In regards to cases of disorderly conduct on the grounds of public intoxication, FS Chapter XLVI, § 856.011, instructions listed for members of a Criminal Jury highlighted in case portfolio 29.1, individuals of the court must prove (without any shred of doubt) that the defendant:
- Was intoxicated at the time of the incident
- Put the safety of another person (or people) or property in danger
- Was intoxicated or had been consuming alcohol in a public location
- Caused a disturbance of the peace and quiet of the people who witnessed the act or acts
Based on Case 29.1, the defendant’s admission of being intoxicated during this event is not necessarily substantial enough to support a case, but the reveal will be regarded as a valuable piece of evidence. No lesser offenses have been listed under the same category as a criminal offense for disorderly intoxication (public intoxication).
Understanding the Terminology of Case 29.1 for Disorderly Intoxication
Here is a closer look at the terminology set out for jurors in Case 29.1 for a case of disorderly conduct, on the grounds of intoxication:
- “Intoxication” refers to a situation where the defendant has consumed so much alcohol that he or she has completely lost control over his or her body and mind.
- “Public place” refers to a location which the public has the right to visit.
Defense in a Disorderly Conduct Case on the Grounds of “Self-Defense”
In the event that a defendant has not picked a fight and has committed an aggressive act out of self-defense, he may assert this notion to the original charge of “Disorderly Conduct.”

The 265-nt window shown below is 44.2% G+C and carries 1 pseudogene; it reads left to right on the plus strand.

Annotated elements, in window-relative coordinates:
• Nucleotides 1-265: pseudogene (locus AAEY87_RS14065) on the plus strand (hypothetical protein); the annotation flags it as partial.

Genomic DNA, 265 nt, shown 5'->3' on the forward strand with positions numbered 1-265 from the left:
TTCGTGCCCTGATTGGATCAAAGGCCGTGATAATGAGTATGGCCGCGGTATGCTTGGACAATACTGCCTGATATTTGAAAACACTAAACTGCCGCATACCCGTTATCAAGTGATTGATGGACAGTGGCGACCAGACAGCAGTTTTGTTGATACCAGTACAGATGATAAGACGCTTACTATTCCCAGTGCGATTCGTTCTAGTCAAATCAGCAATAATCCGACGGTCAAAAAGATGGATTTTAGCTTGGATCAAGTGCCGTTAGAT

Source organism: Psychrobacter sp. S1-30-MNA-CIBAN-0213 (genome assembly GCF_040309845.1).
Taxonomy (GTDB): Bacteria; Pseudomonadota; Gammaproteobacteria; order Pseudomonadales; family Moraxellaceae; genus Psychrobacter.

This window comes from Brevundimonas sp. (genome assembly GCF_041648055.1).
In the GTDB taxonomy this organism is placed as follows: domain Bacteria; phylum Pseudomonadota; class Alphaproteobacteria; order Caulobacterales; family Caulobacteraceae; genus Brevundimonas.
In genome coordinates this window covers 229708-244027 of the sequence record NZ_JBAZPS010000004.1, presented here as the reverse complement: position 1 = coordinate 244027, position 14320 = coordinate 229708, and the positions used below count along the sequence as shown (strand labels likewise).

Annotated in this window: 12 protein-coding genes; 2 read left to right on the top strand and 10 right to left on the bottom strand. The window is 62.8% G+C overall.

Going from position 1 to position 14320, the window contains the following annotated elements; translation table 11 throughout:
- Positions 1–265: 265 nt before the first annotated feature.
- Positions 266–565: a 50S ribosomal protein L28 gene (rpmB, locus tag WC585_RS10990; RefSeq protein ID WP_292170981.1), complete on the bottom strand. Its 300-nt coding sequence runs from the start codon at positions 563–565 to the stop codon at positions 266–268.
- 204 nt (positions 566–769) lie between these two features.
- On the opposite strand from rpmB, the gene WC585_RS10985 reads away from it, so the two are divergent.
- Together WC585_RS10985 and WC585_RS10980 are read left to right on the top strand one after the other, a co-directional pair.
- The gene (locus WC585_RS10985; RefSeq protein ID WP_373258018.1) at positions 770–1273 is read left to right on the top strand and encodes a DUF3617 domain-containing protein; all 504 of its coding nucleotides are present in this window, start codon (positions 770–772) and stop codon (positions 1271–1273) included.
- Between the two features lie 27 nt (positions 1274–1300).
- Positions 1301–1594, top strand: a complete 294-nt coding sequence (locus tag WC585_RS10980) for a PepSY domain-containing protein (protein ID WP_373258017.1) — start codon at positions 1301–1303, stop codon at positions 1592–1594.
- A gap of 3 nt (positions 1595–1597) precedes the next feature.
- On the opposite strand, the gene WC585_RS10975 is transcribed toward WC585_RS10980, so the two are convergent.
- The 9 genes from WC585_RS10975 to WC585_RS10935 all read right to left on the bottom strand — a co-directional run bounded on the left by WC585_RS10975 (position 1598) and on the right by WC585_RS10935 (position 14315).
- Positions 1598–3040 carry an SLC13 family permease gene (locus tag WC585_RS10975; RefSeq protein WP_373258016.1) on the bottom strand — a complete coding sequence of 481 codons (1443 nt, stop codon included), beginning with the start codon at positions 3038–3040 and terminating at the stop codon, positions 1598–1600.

Although self-defense is a strong piece of evidence that can defend a person who is charged with disorderly conduct, you must keep in mind that this does not always apply if the defendant provoked the fight. If a defendant can provide substantial evidence that they attacked an assailant and were not the culprit, he or she will not be charged with disorderly conduct.
For references about acts of self-defense categorized as disorderly conduct, see the following cases:
- Self-defense: S.D.G. v. State, 919 So. 2d 704, 705 (Florida 5th DCA 2006)
- Defendant triggers fight: D.M.L. v. State, 773 So.2d 1216, 1217 (Fla. 3d DCA 2000)
Defense in a Disorderly Conduct Case Based on the Grounds of “Free Speech”
As the Criminal Jury rules for Case 29.1 indicate, the statute covering disorderly conduct can raise concerns in a state court. In the event that a defendant declares an act falls under the category of protected speech, the court will take special actions to make sure the jury does not convict a person for exercising constitutional rights. Please review Chandler v. State, 744 So. 2d 1058 (Florida 4th DCA, 1999) for more details about this issue.